fig. S5. Buried cultural layer in Unit 15/21.

        fig. S6. Stone tools dated between 15,000 and 12,000 cal yr B.P.

        fig. S7. Stone tools dated between 12,000 and 10,000 cal yr B.P.

        fig. S8. Perforated and worked pebble possibly used as weight stone for a trap made of rush stems.

        fig. S9. Fragment of rush matting tightly woven.

        fig. S10. Schematic of the isolated remnant Sangamon Terrace coastal biotic zones showing the ocean and back-barrier wetlands in the distance and the Chicama River running nearby.

        fig. S11. Views of live and dead sea lions on beach before and after being clubbed by local fishermen (to the right and not included in the photo).

        fig. S12. Present-day hunters and fishermen on the coast.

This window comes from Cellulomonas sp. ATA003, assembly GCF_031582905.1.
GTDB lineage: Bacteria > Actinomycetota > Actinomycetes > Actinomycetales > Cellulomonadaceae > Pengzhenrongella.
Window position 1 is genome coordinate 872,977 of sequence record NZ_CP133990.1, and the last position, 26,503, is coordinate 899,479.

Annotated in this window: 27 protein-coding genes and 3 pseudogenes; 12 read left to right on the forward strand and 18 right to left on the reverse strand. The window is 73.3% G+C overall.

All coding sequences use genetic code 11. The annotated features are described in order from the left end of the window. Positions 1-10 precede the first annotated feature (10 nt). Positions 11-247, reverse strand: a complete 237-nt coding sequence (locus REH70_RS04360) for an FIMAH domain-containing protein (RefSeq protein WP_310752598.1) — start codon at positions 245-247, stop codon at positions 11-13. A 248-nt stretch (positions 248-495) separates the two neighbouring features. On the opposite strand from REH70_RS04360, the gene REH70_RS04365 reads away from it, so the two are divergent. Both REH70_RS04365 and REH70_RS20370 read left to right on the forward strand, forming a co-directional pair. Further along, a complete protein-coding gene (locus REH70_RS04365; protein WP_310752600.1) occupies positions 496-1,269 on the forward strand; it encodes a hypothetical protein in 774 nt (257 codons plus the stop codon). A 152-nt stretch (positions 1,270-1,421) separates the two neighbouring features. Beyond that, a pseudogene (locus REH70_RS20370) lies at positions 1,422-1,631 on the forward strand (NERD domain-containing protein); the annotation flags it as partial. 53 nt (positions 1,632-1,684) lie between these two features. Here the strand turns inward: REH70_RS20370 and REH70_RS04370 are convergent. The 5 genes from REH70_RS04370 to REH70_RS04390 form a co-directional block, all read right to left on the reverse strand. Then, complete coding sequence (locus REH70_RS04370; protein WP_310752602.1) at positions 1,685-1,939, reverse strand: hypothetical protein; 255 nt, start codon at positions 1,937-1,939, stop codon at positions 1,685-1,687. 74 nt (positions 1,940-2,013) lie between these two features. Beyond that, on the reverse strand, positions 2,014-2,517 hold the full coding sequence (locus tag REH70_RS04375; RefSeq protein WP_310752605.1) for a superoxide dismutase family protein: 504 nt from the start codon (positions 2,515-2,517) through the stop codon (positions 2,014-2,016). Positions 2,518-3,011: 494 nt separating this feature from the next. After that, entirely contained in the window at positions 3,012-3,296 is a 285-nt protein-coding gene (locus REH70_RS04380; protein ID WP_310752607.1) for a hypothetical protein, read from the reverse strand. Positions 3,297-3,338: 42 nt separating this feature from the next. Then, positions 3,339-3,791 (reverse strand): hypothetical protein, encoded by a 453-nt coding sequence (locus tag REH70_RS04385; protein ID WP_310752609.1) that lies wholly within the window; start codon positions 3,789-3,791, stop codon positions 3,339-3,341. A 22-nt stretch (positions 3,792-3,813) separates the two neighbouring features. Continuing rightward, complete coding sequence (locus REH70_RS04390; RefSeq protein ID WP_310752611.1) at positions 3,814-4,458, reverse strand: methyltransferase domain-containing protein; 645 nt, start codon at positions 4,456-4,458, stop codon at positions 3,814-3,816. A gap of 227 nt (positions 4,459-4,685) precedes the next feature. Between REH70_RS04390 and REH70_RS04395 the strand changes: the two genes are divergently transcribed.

fig. S13. Archaeological bean seed and avocado stem.

        fig. S14. Archaeological chile pepper seed.

        table S1. Distribution and type of cultural features recovered from sites.

        table S2. Distribution and attributes of lithics recovered from sites.

        table S3. Distribution and other attributes of flake tools, spalls, and other tools from sites.

        table S4. Capsicum spp. seed attributes.

        References (3744)

      • Supplementary Materials

        This PDF file includes:

        • section S1. Sangamon Terrace and wetlands
        • section S2. Cultural features and artifacts
        • section S3. Exploited biozones
        • section S4. Faunal and floral assemblages
        • fig. S1. Location map of all excavated Late Pleistocene and Early Holocene units at all reported sites.